That “Immortality Gene” is apparently something scientists have learned about from a handful of animal species who live almost forever — a few jellyfish, crustaceans, some giant tortoises, etc. And if we all have this gene, we just have to “turn it on,” right? I’m not even an electrician, let alone a geneticist, so I don’t even know if that’s the right metaphor — but here are some details about this “switch” that is being teased:

“Through a new process called RNA Therapy, doctors can now switch on or off any gene in our DNA….

“In January of 2015, doctors at Stanford used RNA therapy to reverse 25 years of aging in just a few days. They took 60-year-old human skin and muscle cells and made them 35 again! ….

“RNA therapy has already been proven effective in stopping nine different forms of cancer. It works by shutting down cancerous cells’ ability to replicate….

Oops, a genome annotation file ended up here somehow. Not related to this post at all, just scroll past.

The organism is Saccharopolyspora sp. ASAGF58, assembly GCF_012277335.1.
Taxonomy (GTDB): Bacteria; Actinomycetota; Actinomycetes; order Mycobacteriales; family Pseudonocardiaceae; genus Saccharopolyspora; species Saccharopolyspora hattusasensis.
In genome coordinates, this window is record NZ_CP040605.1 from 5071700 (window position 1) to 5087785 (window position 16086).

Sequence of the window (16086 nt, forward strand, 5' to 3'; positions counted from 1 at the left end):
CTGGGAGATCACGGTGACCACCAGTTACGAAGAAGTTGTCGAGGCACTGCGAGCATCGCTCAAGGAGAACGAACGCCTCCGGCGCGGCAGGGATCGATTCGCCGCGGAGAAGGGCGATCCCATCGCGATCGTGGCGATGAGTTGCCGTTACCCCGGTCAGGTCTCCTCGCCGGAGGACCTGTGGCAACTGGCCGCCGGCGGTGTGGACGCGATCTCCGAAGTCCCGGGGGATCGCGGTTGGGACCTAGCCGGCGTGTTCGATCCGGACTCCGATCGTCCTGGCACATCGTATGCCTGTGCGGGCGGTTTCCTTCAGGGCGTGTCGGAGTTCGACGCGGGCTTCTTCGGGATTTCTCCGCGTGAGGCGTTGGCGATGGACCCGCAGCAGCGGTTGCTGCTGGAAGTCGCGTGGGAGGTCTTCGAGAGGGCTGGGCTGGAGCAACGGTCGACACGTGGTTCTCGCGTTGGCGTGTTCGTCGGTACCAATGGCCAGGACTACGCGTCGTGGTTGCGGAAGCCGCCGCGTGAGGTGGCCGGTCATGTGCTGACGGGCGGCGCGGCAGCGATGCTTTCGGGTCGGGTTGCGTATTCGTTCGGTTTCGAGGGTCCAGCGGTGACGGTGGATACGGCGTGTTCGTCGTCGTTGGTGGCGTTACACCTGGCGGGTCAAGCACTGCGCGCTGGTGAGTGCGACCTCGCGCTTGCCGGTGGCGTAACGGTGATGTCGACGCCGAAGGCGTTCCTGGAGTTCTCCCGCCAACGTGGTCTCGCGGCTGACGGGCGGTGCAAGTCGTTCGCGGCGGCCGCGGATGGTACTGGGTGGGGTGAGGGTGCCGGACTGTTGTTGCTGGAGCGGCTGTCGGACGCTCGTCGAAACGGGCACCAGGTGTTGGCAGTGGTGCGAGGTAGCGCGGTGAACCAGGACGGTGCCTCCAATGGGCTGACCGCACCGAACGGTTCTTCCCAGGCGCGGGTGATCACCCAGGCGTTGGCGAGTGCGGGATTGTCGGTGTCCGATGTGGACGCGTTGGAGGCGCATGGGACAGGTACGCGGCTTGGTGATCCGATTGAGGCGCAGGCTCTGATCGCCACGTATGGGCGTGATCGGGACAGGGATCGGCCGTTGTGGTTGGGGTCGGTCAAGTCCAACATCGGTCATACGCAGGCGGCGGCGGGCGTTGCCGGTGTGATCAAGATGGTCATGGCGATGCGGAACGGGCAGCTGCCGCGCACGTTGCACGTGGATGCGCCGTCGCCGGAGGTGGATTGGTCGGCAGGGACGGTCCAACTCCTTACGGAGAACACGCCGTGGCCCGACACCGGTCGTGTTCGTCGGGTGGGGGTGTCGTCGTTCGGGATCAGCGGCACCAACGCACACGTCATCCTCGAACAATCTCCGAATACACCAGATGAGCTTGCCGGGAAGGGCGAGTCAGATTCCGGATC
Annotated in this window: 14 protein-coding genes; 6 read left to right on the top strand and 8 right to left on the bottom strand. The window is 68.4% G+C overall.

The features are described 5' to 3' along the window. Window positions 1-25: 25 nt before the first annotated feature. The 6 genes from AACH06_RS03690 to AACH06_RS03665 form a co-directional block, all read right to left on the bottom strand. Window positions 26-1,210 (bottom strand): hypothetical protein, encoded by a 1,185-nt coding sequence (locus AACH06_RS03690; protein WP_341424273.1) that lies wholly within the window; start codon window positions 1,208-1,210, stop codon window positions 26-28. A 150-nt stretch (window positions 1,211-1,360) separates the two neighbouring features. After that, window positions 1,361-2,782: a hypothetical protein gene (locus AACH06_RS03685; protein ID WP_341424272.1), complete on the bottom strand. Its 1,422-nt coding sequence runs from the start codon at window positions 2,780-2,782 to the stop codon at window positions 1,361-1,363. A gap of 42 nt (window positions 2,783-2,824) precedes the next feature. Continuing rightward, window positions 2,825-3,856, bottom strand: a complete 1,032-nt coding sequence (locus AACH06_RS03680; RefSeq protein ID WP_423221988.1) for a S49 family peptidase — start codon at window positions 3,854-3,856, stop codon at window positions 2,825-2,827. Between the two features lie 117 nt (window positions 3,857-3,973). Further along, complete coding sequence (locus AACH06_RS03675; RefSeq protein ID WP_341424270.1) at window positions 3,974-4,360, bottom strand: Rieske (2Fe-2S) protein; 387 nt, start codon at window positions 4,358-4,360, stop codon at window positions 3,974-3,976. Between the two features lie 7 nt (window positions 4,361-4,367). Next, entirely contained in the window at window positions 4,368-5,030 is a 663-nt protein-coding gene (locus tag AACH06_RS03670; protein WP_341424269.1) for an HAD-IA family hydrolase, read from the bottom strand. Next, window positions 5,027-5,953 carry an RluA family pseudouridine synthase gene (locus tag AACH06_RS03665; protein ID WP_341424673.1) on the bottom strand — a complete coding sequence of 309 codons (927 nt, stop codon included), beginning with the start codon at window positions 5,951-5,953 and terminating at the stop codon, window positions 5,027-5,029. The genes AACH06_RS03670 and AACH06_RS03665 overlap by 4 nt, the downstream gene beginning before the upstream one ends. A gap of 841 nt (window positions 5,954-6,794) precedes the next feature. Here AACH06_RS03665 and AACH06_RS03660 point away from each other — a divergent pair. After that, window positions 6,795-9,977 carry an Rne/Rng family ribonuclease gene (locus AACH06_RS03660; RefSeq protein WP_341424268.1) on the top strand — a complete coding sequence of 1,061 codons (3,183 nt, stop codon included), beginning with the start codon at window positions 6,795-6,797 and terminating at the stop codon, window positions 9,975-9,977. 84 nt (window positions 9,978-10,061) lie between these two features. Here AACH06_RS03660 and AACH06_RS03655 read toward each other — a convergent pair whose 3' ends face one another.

“… in a clinical trial, after the very first injection, RNA therapy removed every measurable trace of the Hepatitis C virus in 43% of the participants.”

OK, so apparently we’re being teased about a biotech stock that has something to do with RNA therapeutics — there aren’t all that many of them, but let’s check the clues to see if we can name the specific company…

“How the company at the center of this story could pay for your treatments for life.

“They’ve formed strategic partnerships with Stanford, MIT, Harvard, the Mayo Clinic, and Scripps.

“Their network of doctors includes M.D.s and Ph.D.s from Penn Rockefeller University and Massachusetts General.

“They’re working with two Nobel Prize winners, a senior scientist from the Human Genome Project, and no fewer than 12 senior Ph.D.s and M.D.s leading an army of doctors, geneticists, and biologists….”